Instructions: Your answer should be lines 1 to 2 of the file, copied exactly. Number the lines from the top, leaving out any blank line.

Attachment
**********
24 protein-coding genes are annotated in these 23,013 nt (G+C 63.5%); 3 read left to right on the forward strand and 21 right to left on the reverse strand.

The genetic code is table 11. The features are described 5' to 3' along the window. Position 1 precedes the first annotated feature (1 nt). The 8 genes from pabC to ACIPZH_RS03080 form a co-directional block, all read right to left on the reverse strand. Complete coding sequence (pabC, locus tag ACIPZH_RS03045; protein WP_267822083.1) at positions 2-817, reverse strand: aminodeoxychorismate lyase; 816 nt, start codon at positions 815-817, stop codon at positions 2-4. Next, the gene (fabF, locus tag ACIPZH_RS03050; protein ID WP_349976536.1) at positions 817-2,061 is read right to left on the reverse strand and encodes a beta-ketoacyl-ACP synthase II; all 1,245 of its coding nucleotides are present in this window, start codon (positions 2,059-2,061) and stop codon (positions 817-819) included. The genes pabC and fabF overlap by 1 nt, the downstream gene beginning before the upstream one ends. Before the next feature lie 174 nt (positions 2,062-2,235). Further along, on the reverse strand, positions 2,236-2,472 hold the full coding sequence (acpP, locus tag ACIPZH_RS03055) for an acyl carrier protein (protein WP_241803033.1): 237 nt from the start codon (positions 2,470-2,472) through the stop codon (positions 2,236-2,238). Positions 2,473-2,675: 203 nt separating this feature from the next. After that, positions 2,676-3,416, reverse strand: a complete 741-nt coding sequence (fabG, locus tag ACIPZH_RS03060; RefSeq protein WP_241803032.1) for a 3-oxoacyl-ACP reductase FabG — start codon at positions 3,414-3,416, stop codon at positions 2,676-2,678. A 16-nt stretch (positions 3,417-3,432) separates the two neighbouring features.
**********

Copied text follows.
24 protein-coding genes are annotated in these 23,013 nt (G+C 63.5%); 3 read left to right on the forward strand and 21 right to left on the reverse strand.

The genetic code is table 11. The features are described 5' to 3' along the window. Position 1 precedes the first annotated feature (1 nt). The 8 genes from pabC to ACIPZH_RS03080 form a co-directional block, all read right to left on the reverse strand. Complete coding sequence (pabC, locus tag ACIPZH_RS03045; protein WP_267822083.1) at positions 2-817, reverse strand: aminodeoxychorismate lyase; 816 nt, start codon at positions 815-817, stop codon at positions 2-4. Next, the gene (fabF, locus tag ACIPZH_RS03050; protein ID WP_349976536.1) at positions 817-2,061 is read right to left on the reverse strand and encodes a beta-ketoacyl-ACP synthase II; all 1,245 of its coding nucleotides are present in this window, start codon (positions 2,059-2,061) and stop codon (positions 817-819) included. The genes pabC and fabF overlap by 1 nt, the downstream gene beginning before the upstream one ends. Before the next feature lie 174 nt (positions 2,062-2,235). Further along, on the reverse strand, positions 2,236-2,472 hold the full coding sequence (acpP, locus tag ACIPZH_RS03055) for an acyl carrier protein (protein WP_241803033.1): 237 nt from the start codon (positions 2,470-2,472) through the stop codon (positions 2,236-2,238). Positions 2,473-2,675: 203 nt separating this feature from the next. After that, positions 2,676-3,416, reverse strand: a complete 741-nt coding sequence (fabG, locus tag ACIPZH_RS03060; RefSeq protein WP_241803032.1) for a 3-oxoacyl-ACP reductase FabG — start codon at positions 3,414-3,416, stop codon at positions 2,676-2,678. A 16-nt stretch (positions 3,417-3,432) separates the two neighbouring features.